• Plans of your Workshop of Factory – You can share information about your factory or the processes you use to build your products. Spark Fun [ ] for example shared design files for their new factory. And in many Fablabs you can find an open source 3d printer. For example a RepRap [LINK ]. And on the website of the Fablab the information that they have one.

  • Your Workshop To Use – Fablabs [LINK] and Makerspaces are popping up all around the globe. They are usually spaces where you can find machines to build “almost everything”. 3d printers or laser cutters for example. And you’ll probably find someone there who will be happy to explain to you how the machines work. And give you access to it. For a fee. That might be their business. It is an open factory or workshop.

Ok. So much for Square One.

When you think about all assets you have in your project or company you can probably think of more things to open up. You can be more specific. Which will help with the following squares.

The next video is video is number 5. And it is about square 2 of the “Platform Design Flowchart.”

And it is called “Enabled Actions And Roles.”


Square 2: Enabled Actions & Roles

(2) Enabled Actions & Roles

What others can do with it?

The key thing about opening up assets – as we have done in square one – is that it enables others to do more with your product as just consume it. A larger variety of actions becomes available. A good way to think about this is “Roles”. You offer other actors to take on new roles.

For example: If you just sell furniture you offer others to be “consumers” or “users” and maybe “resellers”. But if you open up the plans of the furniture you add the potential roles of “teachers” that use the design to teach or “designers” that creatively engage with it or “manufacturers” than can make them independently.

Probably with every new asset you open up new roles become possible. Check for all of them what roles they could enable.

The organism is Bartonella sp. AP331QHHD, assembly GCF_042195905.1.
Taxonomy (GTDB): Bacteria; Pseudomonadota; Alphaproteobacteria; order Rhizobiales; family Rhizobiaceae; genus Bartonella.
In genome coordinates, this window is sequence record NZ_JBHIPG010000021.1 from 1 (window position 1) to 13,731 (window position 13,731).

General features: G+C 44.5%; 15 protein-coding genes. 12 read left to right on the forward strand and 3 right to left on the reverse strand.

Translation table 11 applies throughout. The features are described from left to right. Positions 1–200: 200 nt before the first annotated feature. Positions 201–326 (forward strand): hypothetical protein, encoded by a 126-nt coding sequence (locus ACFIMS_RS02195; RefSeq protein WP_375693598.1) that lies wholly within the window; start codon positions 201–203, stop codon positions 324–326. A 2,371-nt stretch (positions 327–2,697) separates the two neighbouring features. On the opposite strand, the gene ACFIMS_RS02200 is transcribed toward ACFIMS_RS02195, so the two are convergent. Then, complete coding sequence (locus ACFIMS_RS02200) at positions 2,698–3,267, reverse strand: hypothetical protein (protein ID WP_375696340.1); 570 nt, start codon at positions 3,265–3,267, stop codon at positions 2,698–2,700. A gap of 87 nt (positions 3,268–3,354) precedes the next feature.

If the roles then really engage an ecosystem can emerge where – if the premises are designed right – everyone benefits from everyone. Different actors contribute independently to the progress growth and stability of the ecosystem.

It is the goal of this tool to find out what roles you should enable and support in order to let a healthy ecosystem grow.

You can map out all potential roles here in this square. To gain an overview of the potential ecosystem.

In general roles can be taken by professionals or hobbyists. But of course if people can make a living with it they are more likely to take on the roles and to dedicate a lot of time to it.

In the resources for the video you can find a list with examples for roles. And you can help to grow it. Let me name a view here:

Possible Roles:

  • Teachers & Students – Last summer I met a person who owns a factory that builds computers. We were discussing Arduino [] and he said that starting this year the apprentices or students in his factory will use Arduino. It makes sense to connect to a big ecosystem of knowledge and people in education. Arduino is the better tool for “Teachers”.

  • Independent Developers – Developers or designers can work with your design and add to it. Open Innovation [] is the term here. Maybe they just post ideas or comments somewhere. But maybe they create whole new iterations and publish them. Those you study and learn from. I told you in video number 3 about Arduino and that many people share their Arduino projects online. And that some companies build extra products to combine with the Arduino making it an ever more usueful tool. Those “independent designers” don’t “rip off” the Arduino. They contribute to the ecoystem around it.